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Find the point on the curve π¦ equals negative 40π₯ squared plus 40 at which the tangent to the curve is parallel to the π₯-axis.
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Now, letβs think about what it means for a line to be parallel to the π₯-axis.
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The π₯-axis is a horizontal line.
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So if another line is parallel to the π₯-axis, then it must also be a horizontal line.
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And what do we know about the slopes of horizontal lines?
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Well, theyβre equal to zero.
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So we know that the slope of the tangent weβre looking to find must be equal to zero.
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Remember also that the slope of a tangent is equal to the slope of the curve at that point.
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So we also know that the slope of the curve at this point must also be equal to zero.
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The slope of the curve is its gradient function dπ¦ by dπ₯.
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So what weβre going to do is find the gradient function dπ¦ by dπ₯ by differentiating π¦ with respect to π₯ and then set it equal to zero.
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Weβll be able to solve the resulting equation to find the π₯-coordinates of the point on the curve where the gradient is equal to zero.
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Step one then is to find dπ¦ by dπ₯, which we can do by applying the power rule of differentiation.
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It gives negative 40 multiplied by two π₯, which is negative 80π₯.
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And remember, the derivative of a constant is zero.
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So our gradient function dπ¦ by dπ₯ is just negative 80π₯.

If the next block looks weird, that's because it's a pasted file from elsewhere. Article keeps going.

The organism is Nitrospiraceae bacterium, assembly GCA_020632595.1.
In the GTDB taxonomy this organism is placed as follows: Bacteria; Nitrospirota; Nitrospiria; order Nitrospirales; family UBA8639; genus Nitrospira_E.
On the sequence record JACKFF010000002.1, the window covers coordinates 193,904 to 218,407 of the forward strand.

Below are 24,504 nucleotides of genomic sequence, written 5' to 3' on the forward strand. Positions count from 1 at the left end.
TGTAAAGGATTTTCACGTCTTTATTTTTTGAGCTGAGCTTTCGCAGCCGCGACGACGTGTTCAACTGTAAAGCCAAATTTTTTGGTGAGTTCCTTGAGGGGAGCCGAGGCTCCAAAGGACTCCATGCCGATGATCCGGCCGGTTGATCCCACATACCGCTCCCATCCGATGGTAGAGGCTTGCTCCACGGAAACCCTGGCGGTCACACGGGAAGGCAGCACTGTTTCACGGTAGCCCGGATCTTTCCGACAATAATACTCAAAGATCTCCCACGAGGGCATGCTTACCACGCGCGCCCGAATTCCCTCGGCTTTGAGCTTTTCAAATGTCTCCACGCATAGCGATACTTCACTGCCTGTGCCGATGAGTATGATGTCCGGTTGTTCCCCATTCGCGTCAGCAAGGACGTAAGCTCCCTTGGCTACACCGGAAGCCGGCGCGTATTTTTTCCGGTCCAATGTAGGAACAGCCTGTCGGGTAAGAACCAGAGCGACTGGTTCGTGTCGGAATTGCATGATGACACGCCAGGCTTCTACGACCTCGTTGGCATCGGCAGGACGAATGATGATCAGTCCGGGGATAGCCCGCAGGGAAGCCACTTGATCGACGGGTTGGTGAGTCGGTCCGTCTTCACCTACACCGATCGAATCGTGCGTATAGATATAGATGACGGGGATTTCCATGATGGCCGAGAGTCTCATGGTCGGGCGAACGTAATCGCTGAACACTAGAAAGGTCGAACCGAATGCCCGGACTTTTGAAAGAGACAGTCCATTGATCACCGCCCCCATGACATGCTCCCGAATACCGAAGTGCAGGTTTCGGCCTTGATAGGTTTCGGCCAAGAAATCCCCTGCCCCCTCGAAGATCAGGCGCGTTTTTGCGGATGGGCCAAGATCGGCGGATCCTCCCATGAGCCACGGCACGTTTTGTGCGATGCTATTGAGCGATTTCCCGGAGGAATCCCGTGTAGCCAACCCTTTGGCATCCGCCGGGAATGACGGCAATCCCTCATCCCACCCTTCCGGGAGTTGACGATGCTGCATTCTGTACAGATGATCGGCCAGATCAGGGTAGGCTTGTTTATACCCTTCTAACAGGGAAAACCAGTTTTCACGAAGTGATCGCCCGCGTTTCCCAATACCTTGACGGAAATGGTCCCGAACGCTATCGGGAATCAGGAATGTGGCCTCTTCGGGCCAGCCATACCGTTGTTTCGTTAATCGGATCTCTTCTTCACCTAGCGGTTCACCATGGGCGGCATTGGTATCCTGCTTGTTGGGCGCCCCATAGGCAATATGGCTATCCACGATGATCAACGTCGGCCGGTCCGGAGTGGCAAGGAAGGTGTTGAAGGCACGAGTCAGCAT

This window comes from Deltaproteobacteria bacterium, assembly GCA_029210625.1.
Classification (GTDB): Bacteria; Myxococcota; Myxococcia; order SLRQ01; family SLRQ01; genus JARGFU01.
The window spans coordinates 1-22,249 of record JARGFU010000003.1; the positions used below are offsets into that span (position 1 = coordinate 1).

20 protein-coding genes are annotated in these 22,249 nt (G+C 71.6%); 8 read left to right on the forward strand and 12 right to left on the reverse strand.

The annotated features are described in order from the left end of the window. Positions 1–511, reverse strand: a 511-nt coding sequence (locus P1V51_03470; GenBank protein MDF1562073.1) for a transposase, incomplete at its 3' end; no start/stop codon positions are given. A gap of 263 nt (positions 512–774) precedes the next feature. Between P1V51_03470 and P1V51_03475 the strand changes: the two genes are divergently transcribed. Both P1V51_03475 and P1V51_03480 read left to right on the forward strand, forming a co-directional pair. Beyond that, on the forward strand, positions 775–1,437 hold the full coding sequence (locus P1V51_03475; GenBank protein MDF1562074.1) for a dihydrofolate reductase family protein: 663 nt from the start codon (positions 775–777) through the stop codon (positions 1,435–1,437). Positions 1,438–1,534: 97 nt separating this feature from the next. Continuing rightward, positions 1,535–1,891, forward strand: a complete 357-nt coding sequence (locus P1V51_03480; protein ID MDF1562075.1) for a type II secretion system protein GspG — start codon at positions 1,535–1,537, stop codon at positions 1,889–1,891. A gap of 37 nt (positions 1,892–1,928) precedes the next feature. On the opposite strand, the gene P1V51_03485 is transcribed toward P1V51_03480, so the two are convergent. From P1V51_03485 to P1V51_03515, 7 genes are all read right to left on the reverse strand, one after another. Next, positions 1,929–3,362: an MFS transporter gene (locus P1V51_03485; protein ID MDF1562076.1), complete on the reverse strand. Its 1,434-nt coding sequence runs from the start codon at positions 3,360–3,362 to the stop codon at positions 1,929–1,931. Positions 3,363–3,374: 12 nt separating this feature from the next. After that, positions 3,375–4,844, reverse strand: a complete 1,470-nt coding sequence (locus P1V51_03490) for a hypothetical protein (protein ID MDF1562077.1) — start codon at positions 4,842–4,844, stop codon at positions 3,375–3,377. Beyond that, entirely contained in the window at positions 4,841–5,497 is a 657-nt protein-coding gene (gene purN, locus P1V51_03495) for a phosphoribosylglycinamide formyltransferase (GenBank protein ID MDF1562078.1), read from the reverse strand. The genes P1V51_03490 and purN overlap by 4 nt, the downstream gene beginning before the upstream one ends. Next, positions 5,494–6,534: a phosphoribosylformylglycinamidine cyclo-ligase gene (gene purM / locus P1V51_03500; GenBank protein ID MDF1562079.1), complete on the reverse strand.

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Then, we set dπ¦ by dπ₯ equal to zero and solve the resulting equation.
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We have negative 80π₯ equals zero.
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And by dividing both sides of this equation by negative 80, we find that π₯ is equal to zero.
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So we know that the π₯-coordinate of the point on this curve at which the tangent is parallel to the π₯-axis is zero.
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We also need to find the π¦-coordinate, which we can do by substituting π₯ equals zero back into the equation of the curve.
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When π₯ is equal to zero, π¦ is equal to negative 40 multiplied by zero squared plus 40 which is equal to 40.
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So we find that the point on this curve at which the tangent to the curve is parallel to the π₯-axis is the point with coordinates zero, 40.
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Now, we could also have seen this by considering what the graph of π¦ equals negative 40π₯ squared plus 40 actually looks like.
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Itβs a negative parabola as the coefficient of π₯ squared is negative 40 and it has a π¦-intercept of positive 40.
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We can see from our sketch that this function has a critical point at the point with coordinates zero, 40.
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In fact, itβs a local maximum.
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At the critical points for a function, the gradient of the curve and tangent are equal to zero.
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And so, we see that at the zero, 40 β the critical point of this curve β the tangent at this point will be parallel to the π₯-axis.
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Letβs now consider another example.
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The line π₯ minus π¦ minus three equals zero touches the curve π¦ equals ππ₯ cubed plus ππ₯ squared at one, negative two.
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Find π and π.
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The key information given in this question is that the line and the curve touch at this point with coordinates one, negative two.
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But the line does not cross the curve, which means that the line π₯ minus π¦ minus three equals zero is a tangent to the given curve at this point.
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We know that the gradient of a curve is equal to the gradient of the tangent to the curve at that point.
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The equation of our line is π₯ minus π¦ minus three equals zero.